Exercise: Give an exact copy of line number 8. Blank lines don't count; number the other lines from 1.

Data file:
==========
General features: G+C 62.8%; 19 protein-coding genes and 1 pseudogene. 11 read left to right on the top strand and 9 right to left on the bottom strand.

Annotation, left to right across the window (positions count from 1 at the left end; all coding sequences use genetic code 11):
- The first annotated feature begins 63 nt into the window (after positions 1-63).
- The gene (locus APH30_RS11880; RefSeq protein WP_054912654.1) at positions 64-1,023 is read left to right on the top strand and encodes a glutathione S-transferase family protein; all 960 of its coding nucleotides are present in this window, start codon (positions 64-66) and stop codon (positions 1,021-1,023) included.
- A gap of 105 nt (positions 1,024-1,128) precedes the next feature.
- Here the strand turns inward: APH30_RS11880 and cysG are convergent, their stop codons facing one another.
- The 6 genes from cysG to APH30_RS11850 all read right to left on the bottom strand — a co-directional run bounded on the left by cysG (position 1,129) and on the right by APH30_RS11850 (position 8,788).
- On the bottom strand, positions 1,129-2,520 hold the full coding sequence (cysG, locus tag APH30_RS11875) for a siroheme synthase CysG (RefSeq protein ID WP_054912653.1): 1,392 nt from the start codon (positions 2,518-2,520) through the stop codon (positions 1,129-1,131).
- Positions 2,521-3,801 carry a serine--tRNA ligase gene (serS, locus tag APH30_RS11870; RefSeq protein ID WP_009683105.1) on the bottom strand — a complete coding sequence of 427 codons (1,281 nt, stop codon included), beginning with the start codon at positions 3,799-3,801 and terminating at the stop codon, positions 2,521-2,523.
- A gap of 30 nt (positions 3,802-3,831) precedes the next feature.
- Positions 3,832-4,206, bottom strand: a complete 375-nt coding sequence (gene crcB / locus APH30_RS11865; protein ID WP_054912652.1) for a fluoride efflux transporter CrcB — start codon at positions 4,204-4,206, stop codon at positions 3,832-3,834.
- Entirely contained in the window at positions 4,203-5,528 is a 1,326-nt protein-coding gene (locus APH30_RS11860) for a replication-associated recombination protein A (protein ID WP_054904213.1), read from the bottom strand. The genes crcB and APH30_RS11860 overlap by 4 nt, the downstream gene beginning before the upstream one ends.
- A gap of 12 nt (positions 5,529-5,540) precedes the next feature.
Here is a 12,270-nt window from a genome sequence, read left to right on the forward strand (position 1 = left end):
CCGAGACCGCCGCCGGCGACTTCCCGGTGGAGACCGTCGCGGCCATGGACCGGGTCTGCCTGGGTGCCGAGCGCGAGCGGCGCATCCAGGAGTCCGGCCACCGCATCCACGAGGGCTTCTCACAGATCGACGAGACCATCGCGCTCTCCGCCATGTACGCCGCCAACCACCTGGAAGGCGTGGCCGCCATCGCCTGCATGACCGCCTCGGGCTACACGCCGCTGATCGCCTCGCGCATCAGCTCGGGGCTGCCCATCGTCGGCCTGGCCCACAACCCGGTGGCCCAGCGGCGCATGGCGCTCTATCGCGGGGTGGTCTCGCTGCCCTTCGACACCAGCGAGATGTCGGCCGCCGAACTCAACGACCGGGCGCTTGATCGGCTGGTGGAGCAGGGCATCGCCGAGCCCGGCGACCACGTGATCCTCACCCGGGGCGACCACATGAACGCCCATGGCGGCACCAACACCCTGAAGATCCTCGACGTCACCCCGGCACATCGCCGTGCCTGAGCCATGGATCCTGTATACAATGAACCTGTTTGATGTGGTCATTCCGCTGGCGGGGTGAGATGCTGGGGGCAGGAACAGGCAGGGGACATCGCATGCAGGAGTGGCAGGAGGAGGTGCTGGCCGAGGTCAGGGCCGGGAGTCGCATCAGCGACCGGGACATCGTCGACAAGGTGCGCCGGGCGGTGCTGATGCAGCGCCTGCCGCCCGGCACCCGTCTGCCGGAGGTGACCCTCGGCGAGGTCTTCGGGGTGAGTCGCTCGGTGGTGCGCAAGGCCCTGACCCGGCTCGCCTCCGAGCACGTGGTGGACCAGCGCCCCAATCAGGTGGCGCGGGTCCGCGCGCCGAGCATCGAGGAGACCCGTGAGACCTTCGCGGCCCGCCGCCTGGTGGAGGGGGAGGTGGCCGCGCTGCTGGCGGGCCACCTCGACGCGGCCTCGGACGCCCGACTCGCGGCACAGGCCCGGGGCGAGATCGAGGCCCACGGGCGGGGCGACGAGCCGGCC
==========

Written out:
- On the bottom strand, positions 1,129-2,520 hold the full coding sequence (cysG, locus tag APH30_RS11875) for a siroheme synthase CysG (RefSeq protein ID WP_054912653.1): 1,392 nt from the start codon (positions 2,518-2,520) through the stop codon (positions 1,129-1,131).